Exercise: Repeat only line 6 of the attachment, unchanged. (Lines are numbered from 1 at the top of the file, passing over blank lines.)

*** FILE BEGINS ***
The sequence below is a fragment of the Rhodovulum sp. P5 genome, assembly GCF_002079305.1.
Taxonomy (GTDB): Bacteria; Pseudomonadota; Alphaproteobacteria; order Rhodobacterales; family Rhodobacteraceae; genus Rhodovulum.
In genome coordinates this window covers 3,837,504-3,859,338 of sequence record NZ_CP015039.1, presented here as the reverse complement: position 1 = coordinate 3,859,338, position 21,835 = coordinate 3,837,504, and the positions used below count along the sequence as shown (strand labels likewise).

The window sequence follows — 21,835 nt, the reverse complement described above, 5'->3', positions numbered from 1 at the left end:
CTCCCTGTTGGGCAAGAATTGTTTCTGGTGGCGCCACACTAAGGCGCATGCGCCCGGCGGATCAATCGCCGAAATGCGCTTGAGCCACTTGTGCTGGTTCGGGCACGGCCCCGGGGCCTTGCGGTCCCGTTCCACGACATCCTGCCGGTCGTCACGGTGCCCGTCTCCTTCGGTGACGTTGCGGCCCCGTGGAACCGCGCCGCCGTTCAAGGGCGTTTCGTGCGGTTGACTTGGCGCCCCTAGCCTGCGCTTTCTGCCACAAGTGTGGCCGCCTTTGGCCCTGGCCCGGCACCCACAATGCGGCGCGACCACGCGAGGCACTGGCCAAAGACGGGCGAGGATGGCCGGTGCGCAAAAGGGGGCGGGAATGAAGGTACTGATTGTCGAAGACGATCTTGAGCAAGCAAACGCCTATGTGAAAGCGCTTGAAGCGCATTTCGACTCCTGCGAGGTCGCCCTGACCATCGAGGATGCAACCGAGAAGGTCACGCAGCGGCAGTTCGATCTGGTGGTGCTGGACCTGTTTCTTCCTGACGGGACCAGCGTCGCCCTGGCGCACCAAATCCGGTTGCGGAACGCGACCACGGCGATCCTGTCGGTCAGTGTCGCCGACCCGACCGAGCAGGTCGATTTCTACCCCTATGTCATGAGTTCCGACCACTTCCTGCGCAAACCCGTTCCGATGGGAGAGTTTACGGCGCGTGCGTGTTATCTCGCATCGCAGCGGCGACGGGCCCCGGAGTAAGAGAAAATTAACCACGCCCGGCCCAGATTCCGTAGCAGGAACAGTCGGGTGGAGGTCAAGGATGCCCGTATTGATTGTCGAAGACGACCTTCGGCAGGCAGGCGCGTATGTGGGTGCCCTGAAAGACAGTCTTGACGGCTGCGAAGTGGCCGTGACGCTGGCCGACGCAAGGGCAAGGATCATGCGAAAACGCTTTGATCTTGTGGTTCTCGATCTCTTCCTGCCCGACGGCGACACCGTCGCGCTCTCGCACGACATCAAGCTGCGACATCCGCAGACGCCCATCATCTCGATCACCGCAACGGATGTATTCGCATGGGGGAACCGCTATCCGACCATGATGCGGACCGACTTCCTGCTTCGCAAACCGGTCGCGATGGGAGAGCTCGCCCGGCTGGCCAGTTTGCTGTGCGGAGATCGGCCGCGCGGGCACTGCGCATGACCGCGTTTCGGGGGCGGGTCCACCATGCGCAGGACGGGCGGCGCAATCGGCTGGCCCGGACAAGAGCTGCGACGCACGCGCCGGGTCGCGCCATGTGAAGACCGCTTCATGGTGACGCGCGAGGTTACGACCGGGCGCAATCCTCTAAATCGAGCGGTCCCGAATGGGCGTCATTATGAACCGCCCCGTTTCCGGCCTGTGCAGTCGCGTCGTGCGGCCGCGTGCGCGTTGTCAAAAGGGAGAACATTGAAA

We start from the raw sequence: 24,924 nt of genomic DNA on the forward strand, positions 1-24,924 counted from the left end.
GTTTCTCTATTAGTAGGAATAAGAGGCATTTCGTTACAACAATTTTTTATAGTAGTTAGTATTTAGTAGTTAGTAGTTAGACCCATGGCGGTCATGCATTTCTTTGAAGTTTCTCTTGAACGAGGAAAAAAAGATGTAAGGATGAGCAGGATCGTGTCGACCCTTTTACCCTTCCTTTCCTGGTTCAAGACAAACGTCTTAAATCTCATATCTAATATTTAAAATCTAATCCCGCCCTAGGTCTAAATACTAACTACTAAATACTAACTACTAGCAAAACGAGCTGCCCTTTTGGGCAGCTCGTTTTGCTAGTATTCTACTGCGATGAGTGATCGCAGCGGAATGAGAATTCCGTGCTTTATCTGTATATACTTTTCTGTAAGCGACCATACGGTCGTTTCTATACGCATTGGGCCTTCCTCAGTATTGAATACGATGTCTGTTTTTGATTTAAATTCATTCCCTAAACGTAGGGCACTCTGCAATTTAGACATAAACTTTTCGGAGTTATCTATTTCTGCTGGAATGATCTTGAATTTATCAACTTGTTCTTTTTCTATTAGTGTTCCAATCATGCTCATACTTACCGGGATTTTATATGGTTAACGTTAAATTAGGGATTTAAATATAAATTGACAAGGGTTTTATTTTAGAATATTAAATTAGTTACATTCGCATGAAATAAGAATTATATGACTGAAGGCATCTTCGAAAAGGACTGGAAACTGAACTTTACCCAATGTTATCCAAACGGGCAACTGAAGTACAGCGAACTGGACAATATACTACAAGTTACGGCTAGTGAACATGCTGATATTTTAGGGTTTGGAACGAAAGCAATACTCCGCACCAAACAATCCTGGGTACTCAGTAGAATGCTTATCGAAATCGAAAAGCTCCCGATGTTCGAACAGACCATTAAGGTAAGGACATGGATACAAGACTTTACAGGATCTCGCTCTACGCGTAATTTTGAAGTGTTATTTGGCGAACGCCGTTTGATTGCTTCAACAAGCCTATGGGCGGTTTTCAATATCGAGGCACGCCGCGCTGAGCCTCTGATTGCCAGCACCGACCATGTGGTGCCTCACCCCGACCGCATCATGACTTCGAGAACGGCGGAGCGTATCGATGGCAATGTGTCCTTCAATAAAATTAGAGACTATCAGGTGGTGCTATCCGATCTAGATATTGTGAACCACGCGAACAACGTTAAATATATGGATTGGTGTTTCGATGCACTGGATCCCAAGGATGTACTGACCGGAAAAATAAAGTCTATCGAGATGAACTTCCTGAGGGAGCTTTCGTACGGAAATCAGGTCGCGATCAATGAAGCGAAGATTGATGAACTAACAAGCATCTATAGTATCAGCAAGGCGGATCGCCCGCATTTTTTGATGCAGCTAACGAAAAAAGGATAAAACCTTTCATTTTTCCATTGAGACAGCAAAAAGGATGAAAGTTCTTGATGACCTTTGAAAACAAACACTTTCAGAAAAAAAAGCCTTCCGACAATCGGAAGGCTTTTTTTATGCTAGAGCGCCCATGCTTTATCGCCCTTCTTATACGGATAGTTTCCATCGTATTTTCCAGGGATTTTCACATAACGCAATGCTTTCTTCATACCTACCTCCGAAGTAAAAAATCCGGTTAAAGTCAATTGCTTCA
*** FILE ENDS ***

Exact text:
We start from the raw sequence: 24,924 nt of genomic DNA on the forward strand, positions 1-24,924 counted from the left end.